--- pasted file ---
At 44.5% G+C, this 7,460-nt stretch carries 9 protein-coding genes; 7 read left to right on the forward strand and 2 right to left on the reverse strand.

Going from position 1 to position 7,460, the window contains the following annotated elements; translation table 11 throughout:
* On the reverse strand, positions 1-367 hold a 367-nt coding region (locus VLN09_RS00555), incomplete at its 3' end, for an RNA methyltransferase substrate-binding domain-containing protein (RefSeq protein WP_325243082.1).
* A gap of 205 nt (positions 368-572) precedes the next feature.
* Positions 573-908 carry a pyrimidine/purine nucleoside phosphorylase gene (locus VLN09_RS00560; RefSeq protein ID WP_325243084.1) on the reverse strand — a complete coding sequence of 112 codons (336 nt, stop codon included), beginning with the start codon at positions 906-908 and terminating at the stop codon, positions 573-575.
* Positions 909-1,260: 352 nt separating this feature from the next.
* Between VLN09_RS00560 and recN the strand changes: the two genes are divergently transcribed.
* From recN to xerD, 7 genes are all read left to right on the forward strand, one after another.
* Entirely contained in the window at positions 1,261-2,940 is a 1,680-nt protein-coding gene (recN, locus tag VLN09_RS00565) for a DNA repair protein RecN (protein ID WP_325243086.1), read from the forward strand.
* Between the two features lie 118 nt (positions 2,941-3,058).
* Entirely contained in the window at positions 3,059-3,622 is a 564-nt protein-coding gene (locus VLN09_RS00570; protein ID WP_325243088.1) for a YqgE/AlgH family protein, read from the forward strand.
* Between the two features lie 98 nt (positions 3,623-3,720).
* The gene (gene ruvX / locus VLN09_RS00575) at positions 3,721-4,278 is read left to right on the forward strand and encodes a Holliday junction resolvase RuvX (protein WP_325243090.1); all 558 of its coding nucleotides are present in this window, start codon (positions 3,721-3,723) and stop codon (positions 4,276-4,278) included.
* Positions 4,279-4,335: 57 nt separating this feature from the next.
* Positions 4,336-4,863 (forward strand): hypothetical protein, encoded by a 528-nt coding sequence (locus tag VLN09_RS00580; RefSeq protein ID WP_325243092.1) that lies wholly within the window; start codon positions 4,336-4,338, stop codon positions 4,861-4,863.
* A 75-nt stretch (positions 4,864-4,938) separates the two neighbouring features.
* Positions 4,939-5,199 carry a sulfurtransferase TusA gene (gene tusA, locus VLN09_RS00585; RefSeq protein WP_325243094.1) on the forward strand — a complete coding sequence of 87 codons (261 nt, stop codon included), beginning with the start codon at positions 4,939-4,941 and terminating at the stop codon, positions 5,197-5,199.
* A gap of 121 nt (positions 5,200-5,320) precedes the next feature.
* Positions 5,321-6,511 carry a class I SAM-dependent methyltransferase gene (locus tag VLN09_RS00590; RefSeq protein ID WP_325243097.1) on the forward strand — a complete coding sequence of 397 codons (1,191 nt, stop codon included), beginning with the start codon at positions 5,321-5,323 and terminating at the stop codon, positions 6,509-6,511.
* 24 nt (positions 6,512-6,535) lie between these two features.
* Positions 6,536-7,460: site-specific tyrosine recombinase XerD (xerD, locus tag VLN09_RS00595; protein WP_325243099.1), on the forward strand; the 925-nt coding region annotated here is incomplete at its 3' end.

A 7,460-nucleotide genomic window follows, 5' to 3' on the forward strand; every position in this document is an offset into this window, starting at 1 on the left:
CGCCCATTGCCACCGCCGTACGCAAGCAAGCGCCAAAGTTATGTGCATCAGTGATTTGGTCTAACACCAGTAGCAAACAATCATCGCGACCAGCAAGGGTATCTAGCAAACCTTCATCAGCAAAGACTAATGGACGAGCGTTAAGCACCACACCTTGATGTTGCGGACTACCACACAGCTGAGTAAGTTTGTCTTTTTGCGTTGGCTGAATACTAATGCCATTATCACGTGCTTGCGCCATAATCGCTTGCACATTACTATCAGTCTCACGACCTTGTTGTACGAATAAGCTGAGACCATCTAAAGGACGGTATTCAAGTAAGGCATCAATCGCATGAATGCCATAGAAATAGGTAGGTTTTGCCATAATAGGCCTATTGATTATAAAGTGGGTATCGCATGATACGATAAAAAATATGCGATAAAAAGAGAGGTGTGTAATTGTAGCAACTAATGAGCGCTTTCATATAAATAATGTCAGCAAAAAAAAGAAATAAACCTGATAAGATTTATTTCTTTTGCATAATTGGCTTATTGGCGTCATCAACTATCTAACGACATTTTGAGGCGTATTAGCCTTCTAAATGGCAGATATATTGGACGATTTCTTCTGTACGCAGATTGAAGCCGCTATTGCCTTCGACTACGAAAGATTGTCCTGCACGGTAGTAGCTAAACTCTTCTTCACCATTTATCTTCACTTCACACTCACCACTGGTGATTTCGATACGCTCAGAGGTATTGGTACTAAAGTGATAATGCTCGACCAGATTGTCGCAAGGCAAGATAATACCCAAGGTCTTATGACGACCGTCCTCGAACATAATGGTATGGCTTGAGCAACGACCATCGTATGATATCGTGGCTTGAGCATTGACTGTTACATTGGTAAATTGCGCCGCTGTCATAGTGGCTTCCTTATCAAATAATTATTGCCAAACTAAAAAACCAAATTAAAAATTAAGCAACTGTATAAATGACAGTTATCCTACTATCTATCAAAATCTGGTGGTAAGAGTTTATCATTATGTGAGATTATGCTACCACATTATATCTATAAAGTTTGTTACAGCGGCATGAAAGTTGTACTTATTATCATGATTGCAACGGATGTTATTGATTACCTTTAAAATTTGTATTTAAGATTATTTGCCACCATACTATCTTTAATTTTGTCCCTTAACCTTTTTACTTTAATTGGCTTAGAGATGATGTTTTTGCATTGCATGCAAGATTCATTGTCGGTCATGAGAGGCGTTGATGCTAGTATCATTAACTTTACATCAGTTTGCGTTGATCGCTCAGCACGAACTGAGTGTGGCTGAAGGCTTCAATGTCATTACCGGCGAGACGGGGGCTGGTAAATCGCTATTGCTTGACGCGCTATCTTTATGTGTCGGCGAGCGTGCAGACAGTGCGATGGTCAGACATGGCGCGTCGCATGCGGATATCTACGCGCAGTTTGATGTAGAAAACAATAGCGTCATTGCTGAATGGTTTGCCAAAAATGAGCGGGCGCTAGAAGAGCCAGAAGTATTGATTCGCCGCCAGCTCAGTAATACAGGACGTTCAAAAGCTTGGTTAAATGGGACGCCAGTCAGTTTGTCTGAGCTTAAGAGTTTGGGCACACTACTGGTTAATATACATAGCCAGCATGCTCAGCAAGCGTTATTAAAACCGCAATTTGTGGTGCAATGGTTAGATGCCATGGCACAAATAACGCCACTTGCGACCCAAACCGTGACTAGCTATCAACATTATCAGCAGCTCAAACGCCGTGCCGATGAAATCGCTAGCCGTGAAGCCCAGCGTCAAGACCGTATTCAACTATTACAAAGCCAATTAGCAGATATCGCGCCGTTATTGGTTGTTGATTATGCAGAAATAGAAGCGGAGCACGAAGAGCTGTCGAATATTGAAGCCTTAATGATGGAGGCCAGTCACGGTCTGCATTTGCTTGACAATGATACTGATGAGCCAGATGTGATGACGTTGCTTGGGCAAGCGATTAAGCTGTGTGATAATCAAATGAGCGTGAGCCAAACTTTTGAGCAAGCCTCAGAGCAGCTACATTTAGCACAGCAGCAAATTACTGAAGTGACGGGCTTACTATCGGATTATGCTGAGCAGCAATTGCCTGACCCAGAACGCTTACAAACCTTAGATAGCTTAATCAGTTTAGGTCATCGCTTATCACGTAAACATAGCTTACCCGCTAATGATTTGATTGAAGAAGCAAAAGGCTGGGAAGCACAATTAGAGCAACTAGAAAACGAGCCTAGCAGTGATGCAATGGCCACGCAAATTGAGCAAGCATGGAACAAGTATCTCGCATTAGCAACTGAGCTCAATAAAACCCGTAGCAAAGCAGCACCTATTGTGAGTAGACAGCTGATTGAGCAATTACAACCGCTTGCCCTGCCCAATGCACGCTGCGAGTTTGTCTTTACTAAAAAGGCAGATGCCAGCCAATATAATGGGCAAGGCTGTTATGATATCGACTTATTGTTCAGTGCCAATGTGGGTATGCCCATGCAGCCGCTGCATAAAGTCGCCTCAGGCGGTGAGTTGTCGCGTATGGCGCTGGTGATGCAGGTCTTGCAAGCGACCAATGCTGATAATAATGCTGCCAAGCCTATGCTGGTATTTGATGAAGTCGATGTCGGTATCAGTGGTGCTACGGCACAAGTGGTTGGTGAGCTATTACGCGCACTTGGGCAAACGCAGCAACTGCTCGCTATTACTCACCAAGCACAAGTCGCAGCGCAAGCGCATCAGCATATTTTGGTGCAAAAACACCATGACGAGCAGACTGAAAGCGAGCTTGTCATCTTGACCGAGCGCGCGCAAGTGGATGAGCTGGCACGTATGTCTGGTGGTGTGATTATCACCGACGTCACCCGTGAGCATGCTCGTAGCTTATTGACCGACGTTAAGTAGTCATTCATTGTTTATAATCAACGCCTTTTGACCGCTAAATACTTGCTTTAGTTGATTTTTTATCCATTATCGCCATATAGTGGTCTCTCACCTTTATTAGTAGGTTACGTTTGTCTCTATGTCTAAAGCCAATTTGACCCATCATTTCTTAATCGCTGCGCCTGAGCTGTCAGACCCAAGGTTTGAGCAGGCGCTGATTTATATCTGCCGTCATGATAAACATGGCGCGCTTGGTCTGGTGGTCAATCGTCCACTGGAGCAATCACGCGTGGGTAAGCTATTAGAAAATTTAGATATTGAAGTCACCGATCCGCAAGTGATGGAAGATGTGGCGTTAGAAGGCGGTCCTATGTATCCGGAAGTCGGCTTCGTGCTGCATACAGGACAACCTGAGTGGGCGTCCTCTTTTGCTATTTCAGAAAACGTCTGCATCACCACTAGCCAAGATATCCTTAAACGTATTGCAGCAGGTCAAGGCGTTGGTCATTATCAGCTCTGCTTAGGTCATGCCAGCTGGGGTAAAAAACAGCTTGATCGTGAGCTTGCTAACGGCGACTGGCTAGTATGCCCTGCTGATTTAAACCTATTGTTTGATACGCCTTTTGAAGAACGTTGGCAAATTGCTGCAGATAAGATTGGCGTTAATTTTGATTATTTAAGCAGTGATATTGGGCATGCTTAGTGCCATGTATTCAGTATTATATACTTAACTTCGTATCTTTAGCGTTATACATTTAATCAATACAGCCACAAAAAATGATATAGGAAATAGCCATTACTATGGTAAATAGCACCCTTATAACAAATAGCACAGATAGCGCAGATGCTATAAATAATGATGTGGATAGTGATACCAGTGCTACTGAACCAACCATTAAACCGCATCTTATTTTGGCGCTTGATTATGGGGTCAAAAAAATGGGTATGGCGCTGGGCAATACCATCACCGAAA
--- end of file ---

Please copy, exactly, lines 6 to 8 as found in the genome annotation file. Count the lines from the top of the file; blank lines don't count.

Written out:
* Positions 909-1,260: 352 nt separating this feature from the next.
* Between VLN09_RS00560 and recN the strand changes: the two genes are divergently transcribed.
* From recN to xerD, 7 genes are all read left to right on the forward strand, one after another.